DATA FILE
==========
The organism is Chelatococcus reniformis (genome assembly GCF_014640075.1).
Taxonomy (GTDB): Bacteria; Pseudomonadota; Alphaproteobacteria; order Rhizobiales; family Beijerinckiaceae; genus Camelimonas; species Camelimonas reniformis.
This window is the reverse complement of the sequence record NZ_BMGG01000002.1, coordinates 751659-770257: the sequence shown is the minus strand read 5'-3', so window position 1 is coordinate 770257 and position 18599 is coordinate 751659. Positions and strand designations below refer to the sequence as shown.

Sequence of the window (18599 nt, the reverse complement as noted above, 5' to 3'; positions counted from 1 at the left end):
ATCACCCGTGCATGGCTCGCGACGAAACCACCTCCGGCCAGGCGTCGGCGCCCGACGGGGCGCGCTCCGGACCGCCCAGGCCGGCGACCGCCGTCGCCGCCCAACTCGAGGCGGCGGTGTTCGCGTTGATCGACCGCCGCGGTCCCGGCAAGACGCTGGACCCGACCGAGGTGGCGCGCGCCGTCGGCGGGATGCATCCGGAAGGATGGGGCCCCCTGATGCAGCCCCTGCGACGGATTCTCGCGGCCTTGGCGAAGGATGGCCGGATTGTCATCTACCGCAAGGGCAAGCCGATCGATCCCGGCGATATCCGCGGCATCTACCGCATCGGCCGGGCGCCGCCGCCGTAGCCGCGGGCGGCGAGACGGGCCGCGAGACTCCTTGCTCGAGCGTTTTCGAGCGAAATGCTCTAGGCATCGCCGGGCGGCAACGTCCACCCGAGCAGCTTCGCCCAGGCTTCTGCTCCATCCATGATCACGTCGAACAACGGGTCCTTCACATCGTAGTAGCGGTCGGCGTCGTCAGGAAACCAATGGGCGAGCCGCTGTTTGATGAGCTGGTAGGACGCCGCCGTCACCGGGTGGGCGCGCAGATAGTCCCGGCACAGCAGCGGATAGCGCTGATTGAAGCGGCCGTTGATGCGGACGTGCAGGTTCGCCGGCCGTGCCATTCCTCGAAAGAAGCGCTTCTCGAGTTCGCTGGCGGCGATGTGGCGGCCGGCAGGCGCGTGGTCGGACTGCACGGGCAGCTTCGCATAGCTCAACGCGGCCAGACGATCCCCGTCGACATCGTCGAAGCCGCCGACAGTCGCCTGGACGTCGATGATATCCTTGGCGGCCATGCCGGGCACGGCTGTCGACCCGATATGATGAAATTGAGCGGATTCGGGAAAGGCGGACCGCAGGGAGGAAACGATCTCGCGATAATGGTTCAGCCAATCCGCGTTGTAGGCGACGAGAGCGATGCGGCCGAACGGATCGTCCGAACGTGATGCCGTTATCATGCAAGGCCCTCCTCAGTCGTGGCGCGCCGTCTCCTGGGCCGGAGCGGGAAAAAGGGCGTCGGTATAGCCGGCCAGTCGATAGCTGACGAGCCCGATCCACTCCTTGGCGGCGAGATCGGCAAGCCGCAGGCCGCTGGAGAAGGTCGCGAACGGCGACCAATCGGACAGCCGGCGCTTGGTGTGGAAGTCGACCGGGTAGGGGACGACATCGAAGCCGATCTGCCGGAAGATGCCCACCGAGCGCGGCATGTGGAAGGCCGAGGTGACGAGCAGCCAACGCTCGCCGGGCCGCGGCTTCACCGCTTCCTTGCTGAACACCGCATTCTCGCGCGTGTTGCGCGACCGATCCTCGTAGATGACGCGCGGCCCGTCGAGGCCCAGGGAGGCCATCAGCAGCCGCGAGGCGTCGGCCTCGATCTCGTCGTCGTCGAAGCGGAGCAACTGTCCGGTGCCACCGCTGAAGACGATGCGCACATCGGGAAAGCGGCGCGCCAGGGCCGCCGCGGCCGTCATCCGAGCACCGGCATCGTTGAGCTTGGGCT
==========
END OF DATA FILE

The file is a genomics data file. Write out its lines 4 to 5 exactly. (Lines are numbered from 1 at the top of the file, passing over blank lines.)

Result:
Sequence of the window (18599 nt, the reverse complement as noted above, 5' to 3'; positions counted from 1 at the left end):
ATCACCCGTGCATGGCTCGCGACGAAACCACCTCCGGCCAGGCGTCGGCGCCCGACGGGGCGCGCTCCGGACCGCCCAGGCCGGCGACCGCCGTCGCCGCCCAACTCGAGGCGGCGGTGTTCGCGTTGATCGACCGCCGCGGTCCCGGCAAGACGCTGGACCCGACCGAGGTGGCGCGCGCCGTCGGCGGGATGCATCCGGAAGGATGGGGCCCCCTGATGCAGCCCCTGCGACGGATTCTCGCGGCCTTGGCGAAGGATGGCCGGATTGTCATCTACCGCAAGGGCAAGCCGATCGATCCCGGCGATATCCGCGGCATCTACCGCATCGGCCGGGCGCCGCCGCCGTAGCCGCGGGCGGCGAGACGGGCCGCGAGACTCCTTGCTCGAGCGTTTTCGAGCGAAATGCTCTAGGCATCGCCGGGCGGCAACGTCCACCCGAGCAGCTTCGCCCAGGCTTCTGCTCCATCCATGATCACGTCGAACAACGGGTCCTTCACATCGTAGTAGCGGTCGGCGTCGTCAGGAAACCAATGGGCGAGCCGCTGTTTGATGAGCTGGTAGGACGCCGCCGTCACCGGGTGGGCGCGCAGATAGTCCCGGCACAGCAGCGGATAGCGCTGATTGAAGCGGCCGTTGATGCGGACGTGCAGGTTCGCCGGCCGTGCCATTCCTCGAAAGAAGCGCTTCTCGAGTTCGCTGGCGGCGATGTGGCGGCCGGCAGGCGCGTGGTCGGACTGCACGGGCAGCTTCGCATAGCTCAACGCGGCCAGACGATCCCCGTCGACATCGTCGAAGCCGCCGACAGTCGCCTGGACGTCGATGATATCCTTGGCGGCCATGCCGGGCACGGCTGTCGACCCGATATGATGAAATTGAGCGGATTCGGGAAAGGCGGACCGCAGGGAGGAAACGATCTCGCGATAATGGTTCAGCCAATCCGCGTTGTAGGCGACGAGAGCGATGCGGCCGAACGGATCGTCCGAACGTGATGCCGTTATCATGCAAGGCCCTCCTCAGTCGTGGCGCGCCGTCTCCTGGGCCGGAGCGGGAAAAAGGGCGTCGGTATAGCCGGCCAGTCGATAGCTGACGAGCCCGATCCACTCCTTGGCGGCGAGATCGGCAAGCCGCAGGCCGCTGGAGAAGGTCGCGAACGGCGACCAATCGGACAGCCGGCGCTTGGTGTGGAAGTCGACCGGGTAGGGGACGACATCGAAGCCGATCTGCCGGAAGATGCCCACCGAGCGCGGCATGTGGAAGGCCGAGGTGACGAGCAGCCAACGCTCGCCGGGCCGCGGCTTCACCGCTTCCTTGCTGAACACCGCATTCTCGCGCGTGTTGCGCGACCGATCCTCGTAGATGACGCGCGGCCCGTCGAGGCCCAGGGAGGCCATCAGCAGCCGCGAGGCGTCGGCCTCGATCTCGTCGTCGTCGAAGCGGAGCAACTGTCCGGTGCCACCGCTGAAGACGATGCGCACATCGGGAAAGCGGCGCGCCAGGGCCGCCGCGGCCGTCATCCGAGCACCGGCATCGTTGAGCTTGGGCT